- Catriona Duncan
Following Thursday’s General election, I can’t tell if the result caused emotions of delight or anger. But following yesterdays’ confirmation that the former minister for Care and Support Norman Lamb is running for Lib Dem Leadership, I couldn’t help but share my delight. Whatever your political stance, this is good news for the future of mental health in the UK.
In his last position as minister, he was well informed on the shortage of mental health beds, mental health issues in young people etc and was perhaps the most passionate MP on the subject. Why does it all matter? In my mind, at least, he will continue to put mental health at the top of his list, if we back Norman.
If he is elected, he will continue to advocate on mental health issues like he did in his last position. It is of course difficult to know what the future will bring. Nevertheless as Care and Support minister he was a delight to meet in January at a mental health related university event and a genuine person who knew the state of mental health across the NHS.
While news spreads about his leadership bid, he was advocating that it was MENTAL HEALTH AWARENESS WEEK. (MHAW). This year, the focus is around mindfulness.
My university has a series of events around mindfulness. To take the definition from mentalhealth.org: ‘Mindfulness is paying attention to the present moment, without getting stuck in the past or worrying about the future.’
If I’m honest, as a postgraduate this is a bit difficult to do right now. I’ve got my very last lecture of the academic year today, which in itself shows how fast time has flown. Like many, I’ve also got written assignments rather than exams to complete, an MA dissertation to complete, and job applications to complete. It’s a lot of writing……… 24,000 words in fact.
I will be lying if I’m not daunted by the tasks ahead. But instead of thinking ‘have I done it right’, what grade boundary is it in or simply ‘did I answer the question?’ I have to pinch myself and remember to be mindful of the steep steps ahead, but break each assignment down into manageable chunks.
It’s so easy to get sucked into the midst of worry surrounding the exams or writing assignments with a mind-set like the one I described above, (I’ve done it and we all do). Yet with my library on campus now open from 8am to midnight over revision period (now) til the end of exams in June, there is a positive and negative to this: it creates a quiet space to revise, but fuels internal anxiety as you sit in the library watching those around you with their heads in their books looking for sources of inspiration or motivation. And those negative thoughts of failure, anxiety can find their way back.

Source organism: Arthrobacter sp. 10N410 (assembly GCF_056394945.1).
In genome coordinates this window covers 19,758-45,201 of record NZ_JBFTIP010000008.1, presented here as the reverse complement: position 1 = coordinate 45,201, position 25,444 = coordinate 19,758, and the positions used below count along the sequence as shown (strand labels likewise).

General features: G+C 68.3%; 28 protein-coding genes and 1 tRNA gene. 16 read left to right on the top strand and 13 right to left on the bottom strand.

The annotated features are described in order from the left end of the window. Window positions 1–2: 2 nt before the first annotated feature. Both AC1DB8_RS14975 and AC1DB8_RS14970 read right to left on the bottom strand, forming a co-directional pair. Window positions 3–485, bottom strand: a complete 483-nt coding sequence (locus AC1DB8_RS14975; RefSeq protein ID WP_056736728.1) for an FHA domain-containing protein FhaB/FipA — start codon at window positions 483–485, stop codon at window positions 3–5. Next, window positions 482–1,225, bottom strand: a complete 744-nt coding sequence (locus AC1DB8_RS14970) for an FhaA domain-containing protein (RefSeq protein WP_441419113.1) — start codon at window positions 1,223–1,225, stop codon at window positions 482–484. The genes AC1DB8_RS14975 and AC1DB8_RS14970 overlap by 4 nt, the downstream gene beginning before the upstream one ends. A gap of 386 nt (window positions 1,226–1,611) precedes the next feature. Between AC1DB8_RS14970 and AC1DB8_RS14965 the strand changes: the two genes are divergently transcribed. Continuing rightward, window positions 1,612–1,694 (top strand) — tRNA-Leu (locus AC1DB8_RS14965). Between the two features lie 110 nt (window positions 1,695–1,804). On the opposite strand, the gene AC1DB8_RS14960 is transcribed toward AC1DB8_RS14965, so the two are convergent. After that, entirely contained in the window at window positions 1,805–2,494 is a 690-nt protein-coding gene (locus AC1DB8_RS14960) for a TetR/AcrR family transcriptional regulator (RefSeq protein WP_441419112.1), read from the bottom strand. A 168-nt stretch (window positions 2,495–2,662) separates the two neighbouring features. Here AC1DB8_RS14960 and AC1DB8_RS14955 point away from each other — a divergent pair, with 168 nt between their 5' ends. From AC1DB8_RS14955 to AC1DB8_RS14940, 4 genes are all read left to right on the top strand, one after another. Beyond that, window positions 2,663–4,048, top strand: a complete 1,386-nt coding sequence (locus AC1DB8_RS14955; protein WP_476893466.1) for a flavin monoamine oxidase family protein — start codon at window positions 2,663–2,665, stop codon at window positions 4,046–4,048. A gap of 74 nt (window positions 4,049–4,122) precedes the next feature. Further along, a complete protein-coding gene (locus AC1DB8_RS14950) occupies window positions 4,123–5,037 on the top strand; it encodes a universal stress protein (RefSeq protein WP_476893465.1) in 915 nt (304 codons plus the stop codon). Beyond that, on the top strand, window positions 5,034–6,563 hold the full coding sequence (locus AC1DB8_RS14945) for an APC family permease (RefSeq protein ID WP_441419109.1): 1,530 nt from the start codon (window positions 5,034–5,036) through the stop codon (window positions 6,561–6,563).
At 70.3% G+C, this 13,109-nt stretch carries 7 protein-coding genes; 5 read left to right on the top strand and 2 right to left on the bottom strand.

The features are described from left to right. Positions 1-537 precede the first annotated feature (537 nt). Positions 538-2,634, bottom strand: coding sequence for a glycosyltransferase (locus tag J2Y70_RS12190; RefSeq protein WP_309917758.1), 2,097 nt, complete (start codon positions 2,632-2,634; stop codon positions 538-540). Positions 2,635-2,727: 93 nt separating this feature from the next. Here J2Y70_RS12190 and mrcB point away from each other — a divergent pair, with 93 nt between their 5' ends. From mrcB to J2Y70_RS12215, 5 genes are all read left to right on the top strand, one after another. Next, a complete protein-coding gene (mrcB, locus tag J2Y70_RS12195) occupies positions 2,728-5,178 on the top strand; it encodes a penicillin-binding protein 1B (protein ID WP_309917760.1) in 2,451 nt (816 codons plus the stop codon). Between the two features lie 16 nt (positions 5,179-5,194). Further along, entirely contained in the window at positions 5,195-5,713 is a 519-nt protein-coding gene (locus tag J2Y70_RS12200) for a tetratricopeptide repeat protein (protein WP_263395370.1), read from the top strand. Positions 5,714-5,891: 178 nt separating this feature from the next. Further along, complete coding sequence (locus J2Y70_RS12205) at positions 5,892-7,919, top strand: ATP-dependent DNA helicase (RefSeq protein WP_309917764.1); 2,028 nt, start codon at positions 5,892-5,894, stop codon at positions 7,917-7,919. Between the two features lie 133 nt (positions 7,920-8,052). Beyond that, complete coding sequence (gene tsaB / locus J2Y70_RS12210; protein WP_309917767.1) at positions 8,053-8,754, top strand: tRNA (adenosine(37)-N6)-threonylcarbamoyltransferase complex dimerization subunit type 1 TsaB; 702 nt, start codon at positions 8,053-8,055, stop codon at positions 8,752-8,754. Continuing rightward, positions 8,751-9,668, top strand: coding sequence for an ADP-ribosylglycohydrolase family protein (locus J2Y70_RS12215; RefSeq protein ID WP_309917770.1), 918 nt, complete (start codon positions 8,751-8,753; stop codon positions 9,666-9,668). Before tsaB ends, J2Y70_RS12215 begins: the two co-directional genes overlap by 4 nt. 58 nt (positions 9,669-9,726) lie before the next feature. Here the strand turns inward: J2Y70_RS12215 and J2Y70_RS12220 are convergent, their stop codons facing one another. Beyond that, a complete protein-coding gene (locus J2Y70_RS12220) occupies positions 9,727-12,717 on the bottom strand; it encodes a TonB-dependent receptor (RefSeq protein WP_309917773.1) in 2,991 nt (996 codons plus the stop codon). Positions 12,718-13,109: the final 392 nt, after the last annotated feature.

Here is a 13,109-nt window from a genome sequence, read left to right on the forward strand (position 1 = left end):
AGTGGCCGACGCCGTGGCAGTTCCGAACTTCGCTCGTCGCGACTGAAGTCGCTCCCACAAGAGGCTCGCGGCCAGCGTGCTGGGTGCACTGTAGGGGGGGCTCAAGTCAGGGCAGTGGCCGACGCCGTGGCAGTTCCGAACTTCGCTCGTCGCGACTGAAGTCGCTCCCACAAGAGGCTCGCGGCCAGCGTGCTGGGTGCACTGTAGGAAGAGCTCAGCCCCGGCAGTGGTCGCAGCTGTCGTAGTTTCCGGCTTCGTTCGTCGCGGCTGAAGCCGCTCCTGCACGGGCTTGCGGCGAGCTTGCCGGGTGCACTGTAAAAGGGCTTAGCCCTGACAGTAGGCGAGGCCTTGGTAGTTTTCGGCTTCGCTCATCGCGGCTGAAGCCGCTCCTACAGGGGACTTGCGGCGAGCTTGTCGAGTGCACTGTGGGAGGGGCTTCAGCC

Should you find yourself stuck in a moment of anxiety or with a flurry of negative thoughts, lacking motivation, do one of the following to practice mindfulness:
- Listen to your favourite music
- Walk around campus
- Enjoy the fresh air
- Attend one of the mental health awareness events on campus (such as meditation)
- Catch up with friends over tea/ coffee/hot chocolate
- Take some hints from the exam survival advice given by fellow bloggers in the recent posts
Or do any combination of these to stop the temporary anxiety from overwhelming you.
Did you notice? I said temporary… that’s just it. Any worries and negative thoughts you have are temporary. Don’t forget too: throughout your academic life thus far, you have passed numerous exams and completed many assignments.
For now: leave your revision or your writing. Give yourself a break. Get yourself a Kit Kat and breathe. Remember a healthy mind = productive mind-set = good results.
Good luck. Happy Mental Health Awareness Week.